According to the World Health Organization (WHO) high health literacy (HL) empowers the patient to engage in decision-making about their health, and WHO recognises HL as a ‘critical determination of health’.3 However, limited HL is a widespread concern, associated with a poor ability to comply to a medical treatment, a decreased use of preventive healthcare services and higher hospitalisation rates.4–6 HL is an evolving concept commonly described as the skills determining the patient’s ability to gain access to, understand and use information in ways that promote and maintain health.7 Newer definitions describes HL as a dual sided concept, where there is a shared responsibility between the patient and the healthcare personnel (HCP).8 9

The focus of healthcare systems is shifting from the conventional way of practising medicine towards an ambition to involve the patient in the decision-making.10–12 In this shift, the healthcare systems are assuming that the patient has sufficient skills to comprehend and use health information, that is, adequate HL, and that home-dwelling patients self-manage their medications after hospital discharge.11 13 14 Despite it being well known that clear and understandable communication empowers the patient, HCP frequently presents health information at an HL level higher than the patient can comprehend.13 15 16 Previous studies have identified the patient’s engagement during hospital discharge to be lacking and home-dwelling patients are frequently reporting difficulties in medical self-management and in the understanding of health information provided from the hospital.17–19

The patient is the only constant through the ‘patient journey’ and should be recognised as the key actor in their healthcare.20 While extensive research has been made to improve hospital discharge, it is essential to understand the patient’s perspective in addressing health information during and after discharge.19 By observing the hospital discharge and follow-up with patient interviews, the medication communication can be captured and described from different point of views.21 In this substudy, which is a part of a broader research project (see online supplemental file 1), we explore how HL influences medication communication during hospital discharge.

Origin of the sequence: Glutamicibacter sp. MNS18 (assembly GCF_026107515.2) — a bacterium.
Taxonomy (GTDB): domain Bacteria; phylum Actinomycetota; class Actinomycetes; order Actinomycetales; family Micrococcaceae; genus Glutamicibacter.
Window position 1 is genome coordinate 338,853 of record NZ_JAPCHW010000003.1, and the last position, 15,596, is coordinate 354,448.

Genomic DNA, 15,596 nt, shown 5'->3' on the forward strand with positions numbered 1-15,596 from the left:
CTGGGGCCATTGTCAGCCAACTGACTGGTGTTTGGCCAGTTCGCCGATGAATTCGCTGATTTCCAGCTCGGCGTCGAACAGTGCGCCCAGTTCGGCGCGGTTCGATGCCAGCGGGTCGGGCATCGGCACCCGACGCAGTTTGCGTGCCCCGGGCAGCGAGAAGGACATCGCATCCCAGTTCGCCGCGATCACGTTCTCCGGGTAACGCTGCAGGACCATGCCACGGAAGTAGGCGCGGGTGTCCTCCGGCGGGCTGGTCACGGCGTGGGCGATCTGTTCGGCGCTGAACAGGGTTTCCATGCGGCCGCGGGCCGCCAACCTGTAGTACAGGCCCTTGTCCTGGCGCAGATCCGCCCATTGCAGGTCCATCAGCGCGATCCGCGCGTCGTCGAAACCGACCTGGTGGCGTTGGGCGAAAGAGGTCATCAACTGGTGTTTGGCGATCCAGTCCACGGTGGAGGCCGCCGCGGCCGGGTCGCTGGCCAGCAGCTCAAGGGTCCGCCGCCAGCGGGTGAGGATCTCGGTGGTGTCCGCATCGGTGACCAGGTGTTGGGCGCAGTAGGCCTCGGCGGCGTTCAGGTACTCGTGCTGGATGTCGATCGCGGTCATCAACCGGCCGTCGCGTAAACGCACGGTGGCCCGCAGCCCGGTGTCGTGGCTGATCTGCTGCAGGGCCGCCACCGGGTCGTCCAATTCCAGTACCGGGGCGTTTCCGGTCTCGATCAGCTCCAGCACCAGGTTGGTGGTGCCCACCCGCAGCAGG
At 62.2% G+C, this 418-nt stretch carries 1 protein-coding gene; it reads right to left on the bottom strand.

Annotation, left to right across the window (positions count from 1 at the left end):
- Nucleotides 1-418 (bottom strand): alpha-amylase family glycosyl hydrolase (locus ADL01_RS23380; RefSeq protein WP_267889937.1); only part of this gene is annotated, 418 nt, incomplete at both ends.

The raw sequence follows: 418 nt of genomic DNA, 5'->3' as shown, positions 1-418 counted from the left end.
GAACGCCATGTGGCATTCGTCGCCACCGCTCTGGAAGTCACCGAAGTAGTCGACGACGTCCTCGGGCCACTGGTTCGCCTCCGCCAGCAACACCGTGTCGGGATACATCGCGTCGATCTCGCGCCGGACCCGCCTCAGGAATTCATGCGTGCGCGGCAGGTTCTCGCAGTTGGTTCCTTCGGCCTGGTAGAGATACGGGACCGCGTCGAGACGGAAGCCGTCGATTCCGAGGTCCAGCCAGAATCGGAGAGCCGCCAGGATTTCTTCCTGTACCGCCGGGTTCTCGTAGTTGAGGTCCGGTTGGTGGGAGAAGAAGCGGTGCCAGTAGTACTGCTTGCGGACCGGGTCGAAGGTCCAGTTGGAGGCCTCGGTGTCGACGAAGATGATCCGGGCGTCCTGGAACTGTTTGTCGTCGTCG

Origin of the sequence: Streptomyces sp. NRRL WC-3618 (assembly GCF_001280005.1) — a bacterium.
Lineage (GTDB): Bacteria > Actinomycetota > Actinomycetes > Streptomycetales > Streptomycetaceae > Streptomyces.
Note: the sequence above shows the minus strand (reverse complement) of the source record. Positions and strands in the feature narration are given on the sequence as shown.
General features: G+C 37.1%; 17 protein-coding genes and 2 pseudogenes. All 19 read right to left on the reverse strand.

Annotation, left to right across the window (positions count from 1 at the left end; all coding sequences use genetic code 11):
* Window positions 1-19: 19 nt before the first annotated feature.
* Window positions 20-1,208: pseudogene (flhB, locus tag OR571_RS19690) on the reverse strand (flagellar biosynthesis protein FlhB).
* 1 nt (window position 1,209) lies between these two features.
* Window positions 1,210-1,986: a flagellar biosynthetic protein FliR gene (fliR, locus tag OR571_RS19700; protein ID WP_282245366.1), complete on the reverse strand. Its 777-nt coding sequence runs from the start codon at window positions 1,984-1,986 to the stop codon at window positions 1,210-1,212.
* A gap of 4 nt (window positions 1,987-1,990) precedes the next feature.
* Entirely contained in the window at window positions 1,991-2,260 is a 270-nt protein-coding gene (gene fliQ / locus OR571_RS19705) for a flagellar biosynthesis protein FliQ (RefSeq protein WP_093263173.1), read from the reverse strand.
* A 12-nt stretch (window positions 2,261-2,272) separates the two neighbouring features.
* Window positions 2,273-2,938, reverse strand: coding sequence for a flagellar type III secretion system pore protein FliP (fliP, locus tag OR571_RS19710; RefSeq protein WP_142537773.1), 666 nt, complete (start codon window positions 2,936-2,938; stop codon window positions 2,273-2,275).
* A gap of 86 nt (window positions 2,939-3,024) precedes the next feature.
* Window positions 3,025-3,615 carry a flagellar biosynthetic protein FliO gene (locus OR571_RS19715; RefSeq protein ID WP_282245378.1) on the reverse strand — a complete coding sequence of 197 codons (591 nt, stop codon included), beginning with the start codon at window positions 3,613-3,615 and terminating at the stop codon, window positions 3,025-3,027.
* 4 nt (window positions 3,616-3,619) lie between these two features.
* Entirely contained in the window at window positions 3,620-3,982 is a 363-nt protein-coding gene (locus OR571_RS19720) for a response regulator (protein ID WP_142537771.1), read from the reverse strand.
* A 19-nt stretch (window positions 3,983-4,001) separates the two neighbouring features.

Patient and public involvement

A representative from the User’s Board of the Hospital Pharmacies Enterprise provided input to the study protocol (see online supplemental file 1) and ensured that the information sheet to be handed out and explained to the patients provided a good summary of what the participants needed to know before signing the consent form. The user representative has more than 5 years of experience from the User’s Board and has a master’s degree in welfare management.

The Norwegian hospital setting

The patient’s right to sufficient health and medication information is anchored in Norwegian legislations. This includes the right to participate in the organisation of healthcare services, where the level of participation and information should be adapted to the patient.22

Hospitalised patients receive their medicines from the hospital during their stay, but do not get them dispensed at discharge. Home-dwelling patients who manage their medicines themselves will normally collect their prescriptions at a pharmacy of their own choice.


This substudy was conducted using a qualitative research design, comprising unstructured observations followed by semistructured interviews.

Sampling strategy and setting

The study setting was at an internal medicines ward at a university hospital in Norway. The observers (two pharmacy students and a clinical pharmacist, authors KRB, HBL, SER) enrolled hospitalised patients into the study from September to December 2019, close to the day of the patients planned discharge. Thereafter, the patients were observed during medication-relevant encounters with HCP, through to hospital discharge. After discharge, the patients were interviewed in their home, at a temporary sheltered unit, a café or by telephone.

Patients were included through purposive sampling. To ensure variation in demographic characteristics, eligible patients were selected, based on sociodemographics (eg, gender, age, education, ethnicity), diagnoses and assumed length of hospital stay. Eligible patients should be over 18 years old, home dwelling and expected to be discharged to their homes or a short-time nursing home department. Preterminal or cognitively impaired patients were not eligible.